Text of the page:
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When one thinks of the Crusades, we think of the 11th – 13th century Muslim wars in the Holy Land.  However, another Crusade was going on in Eastern Europe; The Baltic Crusades.

Crusades against the Baltic people, was the forced expansion and occupation of the Baltic lands.  This occupation was performed by European nations.  No heroic deeds took place, no legendary battles fought in the name of freedom and honour.

The purpose of the Baltic Crusades was to bring culture to degenerated pagan tribes of the Baltic’s.  A people who lived like animals.

Battles and conflicts existed between Baltic people and its invaders.  Local tribes fought each other, plundering wealth and slaves.  They even aggravated surrounding countries like Denmark and Sweden, attacking merchant ships and joining in Scandinavian wars for power.  Old Prussian forces would strike out at the Poles, whilst Lithuanian and Latvian tribes plundered Russian borders.

All this changed in 1193, when Pope Celestine III called for a Crusade against the Pagan Baltic’s.

Baltic Crusades: Holy Frontiers

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The Catholic Church sensed an intrusion by the Russian Orthodox Church, making inroads into the Baltic lands, and in the conversion of its people.

Meinhard, an Augustinian monk from Holstein, travelled by way of the Dauvaga River in the latter part of the 12th century.  His mission was to convert the people of Livoniato, building the first church and creating a Christian community.  His successor, Bishop Berthold used crusaders in the conversion of its people by force.  1198 is considered the starting point of the Baltic Crusades.

Bishop Albert successor to Berthold established the Swordbrothers, a Crusading Order in 1202, who received papal blessing in 1204, and by 1208 had converted the Kur and Lett people to Christianity by forcible means.  Bishop Albert established the City of Riga, a city built upon by merchants and crusaders.  He became a strong leader and fended off the Danish forces, prior to his death in 1229.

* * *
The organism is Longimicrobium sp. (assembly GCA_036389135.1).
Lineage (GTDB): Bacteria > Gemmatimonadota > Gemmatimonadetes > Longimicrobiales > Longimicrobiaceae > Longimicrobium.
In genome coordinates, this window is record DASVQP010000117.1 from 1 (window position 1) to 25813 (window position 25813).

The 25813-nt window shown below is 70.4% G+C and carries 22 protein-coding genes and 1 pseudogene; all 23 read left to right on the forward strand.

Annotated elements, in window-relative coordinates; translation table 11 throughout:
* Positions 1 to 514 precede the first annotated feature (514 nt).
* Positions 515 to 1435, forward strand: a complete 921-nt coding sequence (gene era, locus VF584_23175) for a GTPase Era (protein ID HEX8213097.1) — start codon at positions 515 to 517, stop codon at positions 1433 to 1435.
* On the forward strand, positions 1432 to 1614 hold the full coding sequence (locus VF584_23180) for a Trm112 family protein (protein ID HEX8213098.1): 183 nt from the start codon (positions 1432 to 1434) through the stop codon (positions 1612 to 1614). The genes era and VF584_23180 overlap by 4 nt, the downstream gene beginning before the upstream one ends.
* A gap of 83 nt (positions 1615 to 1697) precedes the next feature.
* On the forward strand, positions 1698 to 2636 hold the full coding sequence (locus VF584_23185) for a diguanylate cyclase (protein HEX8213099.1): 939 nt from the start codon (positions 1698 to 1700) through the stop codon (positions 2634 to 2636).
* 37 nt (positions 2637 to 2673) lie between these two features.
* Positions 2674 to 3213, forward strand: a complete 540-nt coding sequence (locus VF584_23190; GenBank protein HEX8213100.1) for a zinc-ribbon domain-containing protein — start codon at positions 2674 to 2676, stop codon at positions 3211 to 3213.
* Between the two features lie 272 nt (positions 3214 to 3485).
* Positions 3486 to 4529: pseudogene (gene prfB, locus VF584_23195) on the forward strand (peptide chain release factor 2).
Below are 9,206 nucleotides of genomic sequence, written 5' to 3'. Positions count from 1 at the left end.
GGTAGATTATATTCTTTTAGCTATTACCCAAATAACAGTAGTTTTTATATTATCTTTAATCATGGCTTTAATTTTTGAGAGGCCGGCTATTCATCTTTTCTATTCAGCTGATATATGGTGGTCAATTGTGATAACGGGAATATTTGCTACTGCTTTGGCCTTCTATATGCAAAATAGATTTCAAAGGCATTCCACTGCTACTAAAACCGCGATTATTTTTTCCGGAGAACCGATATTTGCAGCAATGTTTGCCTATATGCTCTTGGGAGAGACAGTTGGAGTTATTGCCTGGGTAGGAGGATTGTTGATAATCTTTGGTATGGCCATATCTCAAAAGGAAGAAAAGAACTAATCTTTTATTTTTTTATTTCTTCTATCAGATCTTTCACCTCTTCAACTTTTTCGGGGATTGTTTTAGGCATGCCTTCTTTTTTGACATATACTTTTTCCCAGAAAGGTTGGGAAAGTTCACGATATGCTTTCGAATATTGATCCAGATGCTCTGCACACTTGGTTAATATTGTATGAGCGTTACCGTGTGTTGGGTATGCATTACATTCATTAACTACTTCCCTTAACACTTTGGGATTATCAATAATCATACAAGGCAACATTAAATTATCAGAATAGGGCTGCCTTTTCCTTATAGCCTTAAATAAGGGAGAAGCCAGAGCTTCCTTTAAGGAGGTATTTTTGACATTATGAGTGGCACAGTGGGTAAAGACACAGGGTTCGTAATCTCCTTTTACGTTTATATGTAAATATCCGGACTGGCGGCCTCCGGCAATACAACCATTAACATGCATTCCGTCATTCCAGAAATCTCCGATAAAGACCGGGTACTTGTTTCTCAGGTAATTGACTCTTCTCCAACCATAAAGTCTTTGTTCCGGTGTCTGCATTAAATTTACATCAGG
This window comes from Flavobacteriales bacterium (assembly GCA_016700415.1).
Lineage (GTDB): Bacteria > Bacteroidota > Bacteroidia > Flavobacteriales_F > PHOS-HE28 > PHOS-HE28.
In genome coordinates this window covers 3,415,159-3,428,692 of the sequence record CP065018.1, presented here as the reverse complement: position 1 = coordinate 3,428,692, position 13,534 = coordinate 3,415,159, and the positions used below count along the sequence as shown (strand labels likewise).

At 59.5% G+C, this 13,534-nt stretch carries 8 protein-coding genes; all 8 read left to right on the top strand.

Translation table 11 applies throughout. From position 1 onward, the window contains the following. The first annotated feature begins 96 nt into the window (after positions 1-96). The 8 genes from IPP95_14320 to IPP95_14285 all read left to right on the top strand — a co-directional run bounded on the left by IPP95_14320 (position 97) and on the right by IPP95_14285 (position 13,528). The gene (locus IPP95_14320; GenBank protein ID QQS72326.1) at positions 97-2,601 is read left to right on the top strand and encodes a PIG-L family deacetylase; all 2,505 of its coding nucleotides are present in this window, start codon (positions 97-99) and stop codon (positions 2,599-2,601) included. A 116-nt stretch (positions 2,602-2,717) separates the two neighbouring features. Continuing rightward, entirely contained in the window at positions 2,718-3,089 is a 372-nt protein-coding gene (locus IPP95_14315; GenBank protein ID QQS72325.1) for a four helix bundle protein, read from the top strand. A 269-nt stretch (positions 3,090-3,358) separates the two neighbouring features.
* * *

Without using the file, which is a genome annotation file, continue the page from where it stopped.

Baltic Crusades: Latvia

Catholic Preachers of Baltic Crusades

In the year 1180, Catholic preachers arrived in Latvia with German merchants by way of old Viking trading routes along the Daugava River.  Upon arrival, they established communities, built churches, went forth preaching and performing baptisms among the Livonian people.

These “Holy” men were welcomed by the pagan tribes of this land.  However, things changed, when Livonian’s refused to convert to the new religion, only then did the Catholic preachers show their true colours, by calling upon armed forces to aid them in their goal.

In the early years of the 14th century, after countless and bloodied battles, that the lands of Latvia and Estonia were eventually captured by German forces, and converted to Catholicism.

The new religion; Christianity saw the people of Latvia and Estonia baptized by force.  As many parts of this new religion was not forced upon the Baltic tribes, thousand’s of its people continued to practice their pagan customs and beliefs.